|For April 11, 2001 "It'd be a lot cooler if you did!" - Vol. I No. XXIV published every other Wednesday|
Downtown() Desperate for a way to keep auto dealerships in the downtown area, coupled with the burden of supplying Lincoln Town Cars to various city employees, the Birmingham City Council has decided to take over the remaining downtown car lots and turn them into an Urban Auto Mega Mall. The Mega Mall will incorporate the sites of Adamson Ford, Edwards Chevrolet, Steel City Olds, and various connecting properties. This will give the current dealerships a ready buyer for their downtown property and remove the last obstacle that has kept them from moving to the suburbs already. To help sweeten the deal, the Ford Motor Company and General Motors have agreed to a joint franchise arrangement that will give the City of Birmingham the ability to sell both Cadillacs and Lincolns from the same location. Birmingham Mayor Bernard Kincaid has worked closely with the council on this issue and is ecstatic about the results. "I can't wait to go browsing around our downtown Mega Mall. This is going to create an economic boom for the city." Councilor Aldrich Gunn is similarly excited about the venture. "I think my motto is going to be 'Straight Shootin Gunn'. No one will undersell me." In addition to the council operating the Mega Mall for the city, each councilor will have individual responsibility for a particular car model, and will be eligible for bonuses based on a unit sales and revenue formula. William Bell's district will include the Lincoln Navigator SUV which the Water Works has been eyeing as a possible transport vehicle to and from their Lay Lake villa. The Lincoln Town Car will be in Jimmy Blake's domain. This was done to ensure that Mayor Kincaid and Superintendent Brown would not dominate the market. According to Blake each will be allowed only one new Town Car every two years. In addition to Cadillacs and Lincolns, the Council hopes to eventually sell Mercurys and Suburus too.
Lakeview() The McDonald's restaurant on Clairmont Avenue has begun offering a special where diners can recieve two six piece Chicken McNuggets for only $2.22. This is a bargain compared to the regular menu price of $1.90 for only one six piece portion. Lakeview residents are thrilled by the opportunity to get twelve of the normally high priced McNuggets for such a low price. "I've never understood why their chicken products cost so much," said Mandy Klein a McDonald's regular. "It's like their willing to give away their burgers, but the chicken stuff is like gold." Klein is referring to the regular menu specials featuring several varieties of burgers, plus fries and a drink for only $2.49. There is no equivalent chicken based special on the regular menu. "Besides, it's that damn drink where they get you," another McDonald's parking lot interview revealed. Frank Sanders went on to explain McDonald's entire pricing structure. "If you want a lot of food, it's pretty expensive. Sure you can get those 'value meals' for a couple bucks, but you're paying a dollar for the damn drink. If you want two Quarter Pounders it's like five bucks unless they are on special. And then sometimes they make you buy a drink to get the damn 2 for $2.22 special anyway. I used to try and substitute a Shake for a few more cents, but that damn machine is never working!" Despite this one negative view, the McDonald's on Clairmont seems to be doing great business with it's McNuggets special. The attractive ad banner succeeds in catching the attention of everyone who passes by. And if they are hungry, why wouldn't they stop at Mickey D's?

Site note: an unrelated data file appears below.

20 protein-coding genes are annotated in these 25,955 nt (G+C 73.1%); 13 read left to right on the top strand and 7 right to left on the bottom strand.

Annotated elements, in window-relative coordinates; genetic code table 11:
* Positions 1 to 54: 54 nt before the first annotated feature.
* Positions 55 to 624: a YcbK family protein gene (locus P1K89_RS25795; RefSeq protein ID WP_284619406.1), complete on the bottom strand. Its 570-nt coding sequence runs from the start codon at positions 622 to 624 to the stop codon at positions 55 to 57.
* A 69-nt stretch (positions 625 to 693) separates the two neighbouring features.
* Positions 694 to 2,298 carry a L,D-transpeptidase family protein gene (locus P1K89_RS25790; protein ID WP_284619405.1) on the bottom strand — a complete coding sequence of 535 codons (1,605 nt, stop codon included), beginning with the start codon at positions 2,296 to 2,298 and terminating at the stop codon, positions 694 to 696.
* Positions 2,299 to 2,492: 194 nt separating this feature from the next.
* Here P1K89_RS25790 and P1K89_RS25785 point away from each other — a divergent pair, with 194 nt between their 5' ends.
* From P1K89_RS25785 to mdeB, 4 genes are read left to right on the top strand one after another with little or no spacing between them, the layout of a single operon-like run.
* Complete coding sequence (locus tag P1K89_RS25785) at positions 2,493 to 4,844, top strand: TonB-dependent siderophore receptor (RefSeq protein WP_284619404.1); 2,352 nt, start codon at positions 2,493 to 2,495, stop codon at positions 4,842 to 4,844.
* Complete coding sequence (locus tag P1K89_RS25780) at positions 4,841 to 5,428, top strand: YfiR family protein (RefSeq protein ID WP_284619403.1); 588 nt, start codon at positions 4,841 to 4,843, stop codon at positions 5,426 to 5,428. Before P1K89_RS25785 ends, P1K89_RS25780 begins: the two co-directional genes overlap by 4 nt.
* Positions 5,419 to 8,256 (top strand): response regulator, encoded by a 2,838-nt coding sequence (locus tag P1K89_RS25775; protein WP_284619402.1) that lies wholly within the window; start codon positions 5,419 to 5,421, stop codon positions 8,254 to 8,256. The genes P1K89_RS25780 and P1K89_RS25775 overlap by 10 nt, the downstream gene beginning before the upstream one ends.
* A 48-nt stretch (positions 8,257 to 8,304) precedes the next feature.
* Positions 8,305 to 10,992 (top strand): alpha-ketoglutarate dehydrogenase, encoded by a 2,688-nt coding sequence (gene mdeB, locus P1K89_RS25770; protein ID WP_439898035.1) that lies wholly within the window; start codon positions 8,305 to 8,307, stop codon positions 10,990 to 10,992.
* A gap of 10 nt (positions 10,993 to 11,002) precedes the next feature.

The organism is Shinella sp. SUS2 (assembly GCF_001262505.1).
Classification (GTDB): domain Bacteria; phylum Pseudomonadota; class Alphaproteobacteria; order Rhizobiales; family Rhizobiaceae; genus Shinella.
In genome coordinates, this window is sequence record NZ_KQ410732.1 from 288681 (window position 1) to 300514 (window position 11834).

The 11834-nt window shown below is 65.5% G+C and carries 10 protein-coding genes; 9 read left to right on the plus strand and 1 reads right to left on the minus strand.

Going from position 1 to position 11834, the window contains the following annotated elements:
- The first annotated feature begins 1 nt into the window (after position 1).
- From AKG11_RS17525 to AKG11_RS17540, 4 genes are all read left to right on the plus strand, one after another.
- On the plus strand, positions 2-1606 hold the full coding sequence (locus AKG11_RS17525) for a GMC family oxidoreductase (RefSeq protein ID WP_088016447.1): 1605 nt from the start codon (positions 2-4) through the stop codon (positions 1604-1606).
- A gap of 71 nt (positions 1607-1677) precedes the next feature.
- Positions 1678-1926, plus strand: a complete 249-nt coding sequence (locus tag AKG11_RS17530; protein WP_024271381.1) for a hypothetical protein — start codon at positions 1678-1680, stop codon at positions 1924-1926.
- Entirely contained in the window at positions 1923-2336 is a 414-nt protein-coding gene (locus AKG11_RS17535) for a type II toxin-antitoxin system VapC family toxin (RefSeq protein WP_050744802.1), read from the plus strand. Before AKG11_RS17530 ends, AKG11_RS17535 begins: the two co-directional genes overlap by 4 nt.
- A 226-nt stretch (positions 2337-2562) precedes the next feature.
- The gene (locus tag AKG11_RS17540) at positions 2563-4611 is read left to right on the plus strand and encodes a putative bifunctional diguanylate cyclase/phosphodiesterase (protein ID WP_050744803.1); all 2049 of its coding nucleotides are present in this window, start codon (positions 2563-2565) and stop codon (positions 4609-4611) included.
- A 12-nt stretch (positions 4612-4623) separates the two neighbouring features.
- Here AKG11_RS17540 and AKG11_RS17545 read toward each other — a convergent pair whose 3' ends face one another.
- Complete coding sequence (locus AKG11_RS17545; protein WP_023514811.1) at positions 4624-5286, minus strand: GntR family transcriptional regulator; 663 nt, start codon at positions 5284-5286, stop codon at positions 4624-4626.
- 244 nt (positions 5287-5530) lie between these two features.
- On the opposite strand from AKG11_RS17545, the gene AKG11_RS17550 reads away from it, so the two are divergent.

UAB() Symphony goers were rewarded with a stellar performance one recent Saturday thanks to some constructive criticism from Birmingham News critic at large Nancy Raabe. The ambitious Masterworks program consisted of Stravinsky's tedious Rite of Spring, followed after a brief intermission by Orff's rowdy Carmina Burana. According to Raabe, who attended the Thursday night performance, the symphony really sucked on the Stravinsky, and the children's choir was not loud enough for the demands of the Orff. Music Director Richard Westerfield took Raabe's cues and really cleaned up the show for the Saturday audience. "I was horrified that Mrs. Raabe thought that we sucked. She said we had taken on too much for one night and that the whole performance suffered because of it. I think we were much better on Saturday, but without Mrs. Raabe's feedback, I can't be sure." This the tenth Masterworks program of the year provided a severe challenge to the symphony players already exhausted from a long season which also meant playing for Opera Birmingham including a performance of The Marriage of Figaro a short two weeks before. The Stravinsky shredded the string players bows before an extremely brief intermission brought them to kneel before Orff's intricately timed choral masterpiece. Raabe was apparently unimpressed by their efforts however, as she described the 'poor timing' and 'weak sound.' "For a moment the sound approached the level Stravinsky must have intended, but all was shattered by Westerfield's hurried direction and a string section that was simply not up to the task of producing the proper dissonance required to bring the piece from the level of a mere mortal experience to one of transcendence." "I'm so glad we got that review on Thursday," said Westerfield. "I wouldn't have been able to forgive myself for another performance as pitiful as Mrs. Raabe described." Westerfield has been praised for trying new things, and giving the Birmingham public a chance to become musically educated. But some programs are not perfect. Westerfield's advice is for people to read Raabe's review before deciding whether to go to the symphony or not. "She obviously knows what she is talking about," he said.